It would be “crazy” not to reassess whether the full HS2 rail project remains viable, Grant Shapps has said, amid signs the government could axe the northern leg.
After nearly a week of briefings that ministers are preparing to ditch the Birmingham to Manchester section, the defence secretary refused to rule out such a move.
Instead, he said Covid, the war in Ukraine and inflation had severely affected public finances. “It would be irresponsible to simply spend the money – carry on as if nothing had changed – if there has been a change in that fiscal picture,” Shapps told the BBC.
Shapps, who was transport secretary until last month, said a responsible government should ask: “Does this still stack up for what the country requires, in terms of where it’s spending its resources, and at what time?”
Rishi Sunak, the prime minister, is expected to hold a meeting the chancellor, Jeremy Hunt, in the coming days, with sources telling the Observer they would aim to make a decision by the middle of next week. It is hoped an announcement will be made before Conservative party conference begins in Manchester next Sunday.
Some Tories have argued HS2’s spiralling costs means it should be trimmed, or the timetable for its full delivery pushed back. An initial cost of £33bn in 2010 has since soared to £71bn and is now feared to be closer to £100bn.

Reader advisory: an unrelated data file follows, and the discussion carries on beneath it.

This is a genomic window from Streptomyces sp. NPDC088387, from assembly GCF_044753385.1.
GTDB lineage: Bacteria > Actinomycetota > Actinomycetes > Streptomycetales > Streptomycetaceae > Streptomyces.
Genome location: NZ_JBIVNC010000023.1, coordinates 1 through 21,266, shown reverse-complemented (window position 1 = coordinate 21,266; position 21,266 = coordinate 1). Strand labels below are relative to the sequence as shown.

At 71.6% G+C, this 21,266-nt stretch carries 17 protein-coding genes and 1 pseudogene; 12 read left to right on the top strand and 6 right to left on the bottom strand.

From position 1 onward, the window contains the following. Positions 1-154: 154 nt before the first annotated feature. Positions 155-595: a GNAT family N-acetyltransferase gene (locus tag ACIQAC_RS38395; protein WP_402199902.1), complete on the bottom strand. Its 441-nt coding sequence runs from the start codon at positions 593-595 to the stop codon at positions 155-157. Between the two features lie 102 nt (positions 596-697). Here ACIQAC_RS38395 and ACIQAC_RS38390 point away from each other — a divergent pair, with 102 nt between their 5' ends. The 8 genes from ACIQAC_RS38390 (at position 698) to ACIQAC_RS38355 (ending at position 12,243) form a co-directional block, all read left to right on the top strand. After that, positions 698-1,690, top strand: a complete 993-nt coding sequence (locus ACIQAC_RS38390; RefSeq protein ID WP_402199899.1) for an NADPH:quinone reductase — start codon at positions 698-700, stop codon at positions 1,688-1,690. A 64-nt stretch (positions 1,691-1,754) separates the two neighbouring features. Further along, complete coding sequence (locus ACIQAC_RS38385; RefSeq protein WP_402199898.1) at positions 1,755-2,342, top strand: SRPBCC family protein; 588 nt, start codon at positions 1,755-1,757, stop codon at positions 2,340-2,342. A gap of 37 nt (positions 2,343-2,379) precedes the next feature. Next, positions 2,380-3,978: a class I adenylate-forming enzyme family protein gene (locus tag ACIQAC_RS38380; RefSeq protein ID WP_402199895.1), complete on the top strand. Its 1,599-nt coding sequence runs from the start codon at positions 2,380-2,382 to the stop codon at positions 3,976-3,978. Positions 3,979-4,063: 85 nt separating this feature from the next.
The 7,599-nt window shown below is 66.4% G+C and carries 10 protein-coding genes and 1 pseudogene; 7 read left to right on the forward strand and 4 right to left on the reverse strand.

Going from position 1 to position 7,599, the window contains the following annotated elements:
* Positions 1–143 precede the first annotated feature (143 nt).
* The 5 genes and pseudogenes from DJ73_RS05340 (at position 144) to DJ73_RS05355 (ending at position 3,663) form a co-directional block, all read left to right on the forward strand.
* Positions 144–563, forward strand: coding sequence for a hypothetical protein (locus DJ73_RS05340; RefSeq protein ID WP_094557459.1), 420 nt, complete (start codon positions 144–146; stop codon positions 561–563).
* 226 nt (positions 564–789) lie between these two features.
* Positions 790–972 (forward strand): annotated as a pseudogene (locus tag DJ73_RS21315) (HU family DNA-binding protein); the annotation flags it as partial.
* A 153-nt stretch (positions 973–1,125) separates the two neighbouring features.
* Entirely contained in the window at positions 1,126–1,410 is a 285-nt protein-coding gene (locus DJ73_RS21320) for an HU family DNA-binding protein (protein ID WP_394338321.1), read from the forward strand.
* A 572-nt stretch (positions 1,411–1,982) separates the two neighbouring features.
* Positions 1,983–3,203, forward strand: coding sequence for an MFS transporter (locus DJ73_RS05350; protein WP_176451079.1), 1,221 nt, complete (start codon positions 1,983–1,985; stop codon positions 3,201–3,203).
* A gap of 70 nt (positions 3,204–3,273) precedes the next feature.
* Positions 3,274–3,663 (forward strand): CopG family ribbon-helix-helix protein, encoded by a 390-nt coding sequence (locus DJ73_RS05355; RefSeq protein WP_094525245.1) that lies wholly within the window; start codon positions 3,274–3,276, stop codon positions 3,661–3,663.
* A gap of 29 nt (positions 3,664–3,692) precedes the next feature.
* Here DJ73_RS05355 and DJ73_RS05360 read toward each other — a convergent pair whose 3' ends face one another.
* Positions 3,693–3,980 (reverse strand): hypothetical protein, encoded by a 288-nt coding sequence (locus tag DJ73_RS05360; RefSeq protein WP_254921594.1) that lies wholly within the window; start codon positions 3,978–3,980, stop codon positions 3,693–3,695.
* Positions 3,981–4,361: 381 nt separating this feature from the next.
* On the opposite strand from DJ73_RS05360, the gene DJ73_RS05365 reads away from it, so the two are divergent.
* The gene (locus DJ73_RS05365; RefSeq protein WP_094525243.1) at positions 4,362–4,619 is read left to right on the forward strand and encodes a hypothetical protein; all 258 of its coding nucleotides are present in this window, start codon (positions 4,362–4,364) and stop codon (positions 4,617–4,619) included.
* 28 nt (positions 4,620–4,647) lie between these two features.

Shapps stressed no final decision had been made about the future of HS2. But he said: “Any government that doesn’t go back and look at it is crazy.” Shapps also told Sky News: “If you don’t stop and reflect after things have changed, that is a foolish approach.”
Though there has been pushback from former prime ministers David Cameron and Boris Johnson, as well as Andy Street, the Conservative mayor of the West Midlands, Shapps said that was “rather jumping the gun because no decision has been made”.
Labour resisted committing to deliver the project in full under its existing timetable.
Darren Jones, shadow chief secretary to the Treasury, stressed “we would like to see HS2 built in full” but said he would not “announce policy on TV shows on the basis of rumours and leaks”.
He told the BBC: “We don’t know what the cost overrun is. We don’t know which bits of the projects are costing how much extra money. We don’t even know what the Conservatives in government are going to do about connections or endings or extensions. We can’t answer questions until they do so.”
However, Andy Burnham, the Labour mayor of Greater Manchester, was less equivocal.
Asked on Sky News whether Labour should commit to building HS2 from central London to Manchester, Burnham said: “I have been saying that to them.
“I said it yesterday, I will say it again today: the north of England should not be forced to choose between whether we have a good east-west line or a good north-south line.”
Speaking on the launch day of the new Bee network, which will see buses brought back into public control as part of a new integrated public transport system, Burnham added people were “fed up with false promises”. He hit out at “the desperate acts of a dying government” over HS2 but said he awaited confirmation about the future of the Birmingham to Manchester leg.